Jamie Dimon should come out swinging in Senate

By Rob Cox
June 12, 2012

By Rob Cox
The author is a Reuters Breakingviews columnist. The opinions expressed are his own.

Which Jamie Dimon will appear before the Senate Banking Committee in Washington on Wednesday? The self-effacing JPMorgan boss offering apologies for his bank losing at least $2 billion on bum trades? Or the combative JPMorgan leader who just a year ago publicly challenged the chairman of the Federal Reserve over regulation? It would be best if the latter shows up.

That may sound counter-intuitive to the tar-and-feather-Wall-Street brigade. But a mealy submission from Dimon may help effectively nationalize the American banking industry for good. Consider the implicit message the senators who called Dimon before them are sending: that banks must answer to the nation for any losses they incur – and that watchdogs and regulations should somehow be able to prevent them.

It’s that kind of thinking that codifies large banks like JPMorgan as public utilities, fostering the false sense of security that they are too big to fail. The 2008-2009 bailouts first put that notion on the table, lulling shareholders and bondholders into believing systemically critical banks won’t be allowed to go under. That drives down their funding costs – especially for deposits.

The 107 U.S. banks with more than $10 billion in assets paid an average of 0.53 percent for their deposits in the first quarter, according to the Federal Deposit Insurance Corp. The remaining 7,200 had to pay 50 percent more. Compare that to five years ago when America’s largest banks shelled out about 10 percent more than the rest of the country’s banks.

Over time, this advantage is likely to squeeze out competition – and may choke off credit to small businesses and consumers. The top 107 U.S. banks already hold a record 79.6 percent of all of the country’s banking assets.

That’s why it’s important that a more assured Dimon takes the stage. He should remind senators that banking involves taking risks, which means some losses are inevitable. But as long as a firm has the wherewithal to mop up the red ink – and has written a credible will in the event of its demise – such losses should primarily be an issue for the bank’s shareholders and creditors, not politicians or the general public.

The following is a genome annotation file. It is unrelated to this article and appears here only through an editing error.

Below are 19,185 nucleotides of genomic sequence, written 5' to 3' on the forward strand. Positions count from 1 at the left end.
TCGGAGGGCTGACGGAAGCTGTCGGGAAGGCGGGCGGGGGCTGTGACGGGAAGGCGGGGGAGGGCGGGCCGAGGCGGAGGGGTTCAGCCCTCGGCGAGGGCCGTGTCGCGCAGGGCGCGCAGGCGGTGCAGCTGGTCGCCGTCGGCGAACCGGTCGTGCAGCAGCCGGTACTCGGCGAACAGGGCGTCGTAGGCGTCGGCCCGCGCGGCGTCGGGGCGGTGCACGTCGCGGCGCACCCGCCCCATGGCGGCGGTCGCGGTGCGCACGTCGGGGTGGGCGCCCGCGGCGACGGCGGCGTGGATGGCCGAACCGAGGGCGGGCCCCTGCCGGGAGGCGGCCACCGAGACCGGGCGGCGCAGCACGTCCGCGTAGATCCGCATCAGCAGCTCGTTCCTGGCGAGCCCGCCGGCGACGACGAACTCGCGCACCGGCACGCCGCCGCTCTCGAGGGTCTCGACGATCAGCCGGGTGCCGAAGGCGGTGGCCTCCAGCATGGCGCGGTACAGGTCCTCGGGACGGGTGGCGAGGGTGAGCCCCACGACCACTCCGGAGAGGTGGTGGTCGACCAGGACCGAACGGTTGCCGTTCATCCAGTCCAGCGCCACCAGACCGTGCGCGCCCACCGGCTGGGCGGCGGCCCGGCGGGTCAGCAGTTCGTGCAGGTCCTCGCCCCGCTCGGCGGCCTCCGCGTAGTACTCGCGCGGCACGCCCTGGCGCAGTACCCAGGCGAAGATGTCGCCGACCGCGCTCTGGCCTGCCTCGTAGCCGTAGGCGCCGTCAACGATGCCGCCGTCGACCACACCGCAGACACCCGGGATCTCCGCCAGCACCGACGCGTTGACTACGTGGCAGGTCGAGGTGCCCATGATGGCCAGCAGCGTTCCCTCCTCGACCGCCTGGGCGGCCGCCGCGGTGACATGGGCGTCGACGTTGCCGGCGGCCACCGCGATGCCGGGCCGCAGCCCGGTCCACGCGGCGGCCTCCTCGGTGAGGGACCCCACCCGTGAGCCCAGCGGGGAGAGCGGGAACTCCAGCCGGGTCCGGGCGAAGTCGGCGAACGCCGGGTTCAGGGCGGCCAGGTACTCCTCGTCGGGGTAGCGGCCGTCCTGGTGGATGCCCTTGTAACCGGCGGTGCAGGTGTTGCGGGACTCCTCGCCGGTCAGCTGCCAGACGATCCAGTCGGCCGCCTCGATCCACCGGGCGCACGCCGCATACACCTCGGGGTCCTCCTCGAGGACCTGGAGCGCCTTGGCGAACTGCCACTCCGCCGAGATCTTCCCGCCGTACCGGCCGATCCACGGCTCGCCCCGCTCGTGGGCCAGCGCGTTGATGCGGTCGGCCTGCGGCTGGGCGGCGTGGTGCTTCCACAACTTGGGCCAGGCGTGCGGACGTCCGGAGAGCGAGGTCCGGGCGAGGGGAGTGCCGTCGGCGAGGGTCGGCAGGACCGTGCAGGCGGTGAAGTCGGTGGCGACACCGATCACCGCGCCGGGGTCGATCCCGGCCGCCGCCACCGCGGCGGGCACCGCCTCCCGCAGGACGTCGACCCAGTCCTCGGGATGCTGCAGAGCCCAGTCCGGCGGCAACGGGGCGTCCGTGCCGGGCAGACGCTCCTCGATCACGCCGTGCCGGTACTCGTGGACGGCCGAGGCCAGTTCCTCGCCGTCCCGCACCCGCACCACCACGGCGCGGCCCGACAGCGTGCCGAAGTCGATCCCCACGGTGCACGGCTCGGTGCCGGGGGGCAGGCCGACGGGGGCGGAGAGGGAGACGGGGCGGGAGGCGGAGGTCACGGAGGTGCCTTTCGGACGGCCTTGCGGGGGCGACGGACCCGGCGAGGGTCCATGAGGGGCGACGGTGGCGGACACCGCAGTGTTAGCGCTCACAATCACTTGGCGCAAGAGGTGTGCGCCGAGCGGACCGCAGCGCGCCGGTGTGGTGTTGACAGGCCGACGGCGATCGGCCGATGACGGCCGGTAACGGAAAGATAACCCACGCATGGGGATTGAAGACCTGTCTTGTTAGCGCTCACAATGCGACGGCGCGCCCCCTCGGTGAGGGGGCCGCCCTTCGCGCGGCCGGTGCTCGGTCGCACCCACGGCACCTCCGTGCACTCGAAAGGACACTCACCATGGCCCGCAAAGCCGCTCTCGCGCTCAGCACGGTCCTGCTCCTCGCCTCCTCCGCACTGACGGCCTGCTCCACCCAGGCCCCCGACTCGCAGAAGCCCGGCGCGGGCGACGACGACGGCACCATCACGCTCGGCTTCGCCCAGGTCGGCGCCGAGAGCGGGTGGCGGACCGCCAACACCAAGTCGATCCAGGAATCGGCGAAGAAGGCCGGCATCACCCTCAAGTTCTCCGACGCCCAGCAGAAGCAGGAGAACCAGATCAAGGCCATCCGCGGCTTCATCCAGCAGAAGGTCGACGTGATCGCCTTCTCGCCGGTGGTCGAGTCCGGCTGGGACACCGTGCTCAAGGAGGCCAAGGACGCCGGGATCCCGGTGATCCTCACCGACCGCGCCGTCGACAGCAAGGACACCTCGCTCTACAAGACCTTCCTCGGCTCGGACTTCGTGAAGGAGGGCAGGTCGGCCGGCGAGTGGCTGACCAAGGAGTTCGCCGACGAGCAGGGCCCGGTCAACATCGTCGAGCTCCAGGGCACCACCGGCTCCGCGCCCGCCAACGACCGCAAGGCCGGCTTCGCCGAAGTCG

Dimon’s lax oversight of the chief investment office has swiped about $30 billion from JPMorgan’s shareholders. They, and bondholders, should be worried – and on the hook should JPMorgan fail. They ought to take matters into their hands and demand better risk management – even ask for Dimon’s head to roll if they think that would do the trick. That they’re as cavalier about JPMorgan’s risks as Dimon has been to regulators over the years is the greater public problem.


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We don’t need to be reminded of how banking involves taking risks, but those risks should be reasonable. In this case, the risk involved naked hedging for profit rather than to reduce potential losses.

I don’t give a good goddamn how much money Dimon loses as long as he doesn’t expect for one second that taxpayers are waiting at his side to nationalize his losses… again.

His shareholders should be worried about 2 billion in losses. HIs bank also has a lot of exposure to Europe, so his shareholders better be hoping that JPM has properly hedged that exposure.

If JPM’s losses become so great that the bank becomes unstable again, then it should indeed be nationalized… lock, stock and barrel… not just JPM’s red ink. And if Dimon is found to have undermined/circumvented/ignored laws designed reduce the risk of collapse to the US financial system, then he and those who aided him should be prosecuted under federal RICO laws. That should result in stiff prison sentences and the forfeiture of all of the personal assets accumulated by Dimon and his band of pirates (perhaps even a few buccaneers who work with Dimon rather than for him).

If, in the pursuit of profit, they have recklessly jeopardized the financial well-being of US, they should also be tried for treason.

If Dimon comes out swinging, he risks having the tar-and-feather-Wall Street gang showing up en masse with shovels and pitchforks. If he had knowledge of what was going on (and I believe he did), he should just resign in disgrace.

Posted by breezinthru | Report as abusive

Mr. Cox, your premise that JP Morgan only has to answer to its shareholders assumes 1) shareholders have any power over Morgan’s leadership, 2) JP Morgan isn’t relying on tax payer institutions to back up its risky trades (FDIC, FED, etc.), 3) that derivative trading losses are just a bank taking risk. All 3 premises are completely false.

As we know, JP MOrgan’s acquisition of Bear Stearns relied 100% on the back of the US Treasury; shareholders in today’s corporation have NO say, unless you own a block of 10% or more; and derivative trading is not banking, it is gambling. However, at least most good gamblers understand and know their odds. Jamie’s lieutenants obviously don’t.

What is remarkable is how JP MOrgan’s board has been absolutely mum on Dimon’s leadership lapse. And the board is there to protect the shareholders’ interest. Not here.

And Dimon’s premise that the regs against prop trading will kill bank profitability now ring very hallow, and US Bankcrop has shown us all how traditional banking can work and payoff shareholders very well.

Posted by Acetracy | Report as abusive